- ARDS is an acute pulmonary disorder characterized by diffuse capillary
leak resulting in wet lung and a constellation of features
secondary to it.
- This syndrome is associated with a multitude of clinical conditions
which primarily damage the lung or secondarily as part of a systemic disorder.
- ARDS is the end result of acute alveolar injury caused by a vareity of insults
and probably initiated by different mechanisms.
- The initial injury most frequently affects the endothelium, less
frequently the alveolar epithelium.
- There are many types of injuries which lead to the ultimate, common
pathway, i.e., damage to the alveolar capillary unit.
- Injury produces increased vascular permeability, edema,
- Organization and scarring follows.
- Endotoxin, neutrophils, and macrophages may also play key roles in the
pathogenesis of ARDS
- Leukocytes (primarily neutrophils) plays a key role in endothelial damage.
- The capillary defect is produced by an interaction of inflammatory cells and
mediators, including leukocytes, cytokines, oxygen radicals, complement and arachidonate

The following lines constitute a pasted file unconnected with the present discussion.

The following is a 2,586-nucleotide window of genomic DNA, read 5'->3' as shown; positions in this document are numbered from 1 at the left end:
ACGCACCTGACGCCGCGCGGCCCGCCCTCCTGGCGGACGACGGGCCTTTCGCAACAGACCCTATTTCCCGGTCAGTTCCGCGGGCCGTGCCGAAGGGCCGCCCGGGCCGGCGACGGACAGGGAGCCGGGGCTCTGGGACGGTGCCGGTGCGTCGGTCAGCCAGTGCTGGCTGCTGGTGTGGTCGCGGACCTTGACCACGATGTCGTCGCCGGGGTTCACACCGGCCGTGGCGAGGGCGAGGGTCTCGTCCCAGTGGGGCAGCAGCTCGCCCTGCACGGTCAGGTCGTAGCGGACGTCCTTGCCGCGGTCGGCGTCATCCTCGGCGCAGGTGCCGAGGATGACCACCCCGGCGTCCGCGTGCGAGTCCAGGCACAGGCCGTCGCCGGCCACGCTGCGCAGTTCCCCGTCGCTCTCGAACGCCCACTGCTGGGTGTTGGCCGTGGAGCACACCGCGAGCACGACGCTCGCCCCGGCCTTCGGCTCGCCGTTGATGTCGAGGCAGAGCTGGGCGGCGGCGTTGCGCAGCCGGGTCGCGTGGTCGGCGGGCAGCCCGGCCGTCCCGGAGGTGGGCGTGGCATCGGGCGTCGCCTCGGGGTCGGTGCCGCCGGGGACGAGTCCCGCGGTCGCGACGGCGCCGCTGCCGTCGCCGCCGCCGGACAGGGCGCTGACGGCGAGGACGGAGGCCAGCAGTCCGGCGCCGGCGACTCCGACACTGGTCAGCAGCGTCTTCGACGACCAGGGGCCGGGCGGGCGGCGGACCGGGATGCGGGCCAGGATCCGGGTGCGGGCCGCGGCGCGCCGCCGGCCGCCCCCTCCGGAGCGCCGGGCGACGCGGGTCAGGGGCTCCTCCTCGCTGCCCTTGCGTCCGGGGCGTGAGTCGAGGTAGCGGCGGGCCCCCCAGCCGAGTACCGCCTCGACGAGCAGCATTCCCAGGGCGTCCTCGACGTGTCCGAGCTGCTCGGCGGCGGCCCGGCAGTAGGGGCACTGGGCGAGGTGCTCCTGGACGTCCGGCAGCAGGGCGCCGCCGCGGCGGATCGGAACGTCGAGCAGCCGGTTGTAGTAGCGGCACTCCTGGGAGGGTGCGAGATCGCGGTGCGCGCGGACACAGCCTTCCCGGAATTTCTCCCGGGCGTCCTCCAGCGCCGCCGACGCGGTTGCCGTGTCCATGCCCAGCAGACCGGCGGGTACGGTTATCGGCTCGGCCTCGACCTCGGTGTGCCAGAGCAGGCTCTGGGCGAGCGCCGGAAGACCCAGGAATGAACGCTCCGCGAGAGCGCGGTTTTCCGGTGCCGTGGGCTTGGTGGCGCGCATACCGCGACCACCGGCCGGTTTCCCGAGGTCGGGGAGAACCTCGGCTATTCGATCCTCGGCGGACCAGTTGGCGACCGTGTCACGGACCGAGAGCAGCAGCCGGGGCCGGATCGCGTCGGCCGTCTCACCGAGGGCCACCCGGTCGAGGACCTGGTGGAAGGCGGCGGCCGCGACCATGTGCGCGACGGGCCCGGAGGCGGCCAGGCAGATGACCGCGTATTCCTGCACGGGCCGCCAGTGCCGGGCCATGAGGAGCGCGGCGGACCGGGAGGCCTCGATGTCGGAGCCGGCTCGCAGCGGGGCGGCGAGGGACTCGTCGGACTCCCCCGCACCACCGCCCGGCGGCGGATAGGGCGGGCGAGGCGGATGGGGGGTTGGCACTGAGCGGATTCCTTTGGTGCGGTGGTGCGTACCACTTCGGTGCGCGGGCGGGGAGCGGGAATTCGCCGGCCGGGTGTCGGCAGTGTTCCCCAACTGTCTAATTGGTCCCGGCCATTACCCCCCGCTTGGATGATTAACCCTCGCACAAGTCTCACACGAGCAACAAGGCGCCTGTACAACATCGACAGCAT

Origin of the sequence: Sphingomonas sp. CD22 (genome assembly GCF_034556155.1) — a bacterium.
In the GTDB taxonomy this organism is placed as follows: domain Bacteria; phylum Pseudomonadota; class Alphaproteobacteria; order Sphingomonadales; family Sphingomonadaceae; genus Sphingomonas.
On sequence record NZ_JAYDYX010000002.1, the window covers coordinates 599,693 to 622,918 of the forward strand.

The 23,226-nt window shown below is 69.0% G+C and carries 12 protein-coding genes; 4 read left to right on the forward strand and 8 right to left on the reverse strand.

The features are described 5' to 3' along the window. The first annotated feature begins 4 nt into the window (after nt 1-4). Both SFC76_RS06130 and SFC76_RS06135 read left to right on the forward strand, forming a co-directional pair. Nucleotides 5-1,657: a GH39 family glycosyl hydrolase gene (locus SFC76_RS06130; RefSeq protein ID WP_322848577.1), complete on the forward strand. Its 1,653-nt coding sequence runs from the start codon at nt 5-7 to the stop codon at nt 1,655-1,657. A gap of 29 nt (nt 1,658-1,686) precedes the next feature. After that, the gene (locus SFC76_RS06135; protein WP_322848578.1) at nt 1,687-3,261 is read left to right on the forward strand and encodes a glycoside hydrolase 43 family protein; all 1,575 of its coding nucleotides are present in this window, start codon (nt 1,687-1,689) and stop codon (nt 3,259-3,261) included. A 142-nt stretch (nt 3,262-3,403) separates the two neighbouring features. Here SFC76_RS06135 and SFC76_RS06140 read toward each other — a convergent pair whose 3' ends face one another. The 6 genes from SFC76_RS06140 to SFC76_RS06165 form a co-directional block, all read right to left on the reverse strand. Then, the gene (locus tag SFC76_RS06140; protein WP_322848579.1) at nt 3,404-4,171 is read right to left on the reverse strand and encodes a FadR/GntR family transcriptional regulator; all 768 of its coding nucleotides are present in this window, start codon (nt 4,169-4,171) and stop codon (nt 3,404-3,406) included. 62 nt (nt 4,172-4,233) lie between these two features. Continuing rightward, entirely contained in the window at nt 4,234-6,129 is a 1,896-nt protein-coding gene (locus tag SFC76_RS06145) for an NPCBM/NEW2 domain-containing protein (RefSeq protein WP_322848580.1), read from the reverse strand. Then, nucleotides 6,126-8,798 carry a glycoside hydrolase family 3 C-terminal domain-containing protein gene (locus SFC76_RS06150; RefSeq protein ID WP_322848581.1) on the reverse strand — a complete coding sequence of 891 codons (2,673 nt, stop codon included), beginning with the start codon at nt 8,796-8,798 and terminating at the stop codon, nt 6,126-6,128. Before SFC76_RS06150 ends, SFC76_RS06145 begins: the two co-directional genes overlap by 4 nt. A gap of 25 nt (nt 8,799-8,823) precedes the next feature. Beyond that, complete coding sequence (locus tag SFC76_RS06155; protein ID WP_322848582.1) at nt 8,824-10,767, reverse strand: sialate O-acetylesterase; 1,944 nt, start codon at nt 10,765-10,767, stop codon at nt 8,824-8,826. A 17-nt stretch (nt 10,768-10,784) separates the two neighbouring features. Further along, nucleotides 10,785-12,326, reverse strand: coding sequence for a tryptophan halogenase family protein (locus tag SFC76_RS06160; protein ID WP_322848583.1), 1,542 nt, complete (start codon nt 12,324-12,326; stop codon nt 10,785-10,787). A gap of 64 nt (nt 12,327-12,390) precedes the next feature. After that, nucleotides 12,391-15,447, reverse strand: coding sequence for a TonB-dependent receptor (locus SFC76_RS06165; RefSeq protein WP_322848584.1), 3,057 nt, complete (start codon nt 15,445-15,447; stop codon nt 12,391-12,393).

metabolites, that damages the endothelium and allows fluid and proteins to leak.
- There is diffuse loss of Surfactant resulting in alveolar
- Lung becomes stiff and less compliant. Lung volumes decrease and
minute ventilation increases as a compensatory phenomenon.
- Tremendous intrapulmonary shunt develops as a consequence of
alveolar atelectasis, where there is no ventilation with respect to perfusion.
- A major event always precedes. Common major events are Sepsis,
Shock, Trauma, Gastric aspiration, acute blood loss and acute Pancreatitis.
- Following a brief lag period of the major event, patient
develops hypoxia, tachypnea and rapidly progresses to acute hypoxemic respiratory
- Hypoxemia is refractory to therapy.
- CXR shows diffuse white out of lungs.
- Wedge pressure is normal indicating that it is non-cardiogenic
- Correction of the primary event that induced ARDS, if possible.
- Ventilator support to provide adequate oxygenation.
- PEEP is necessary to prevent alveolar atelectasis, decrease
shunt and improve oxygenation.
- Supportive care for nutrition and infections.
- Even with optimal therapy mortality is 60%.
- Patients who recover have almost normal pulmonary function. Some diffusion defect
can be residual.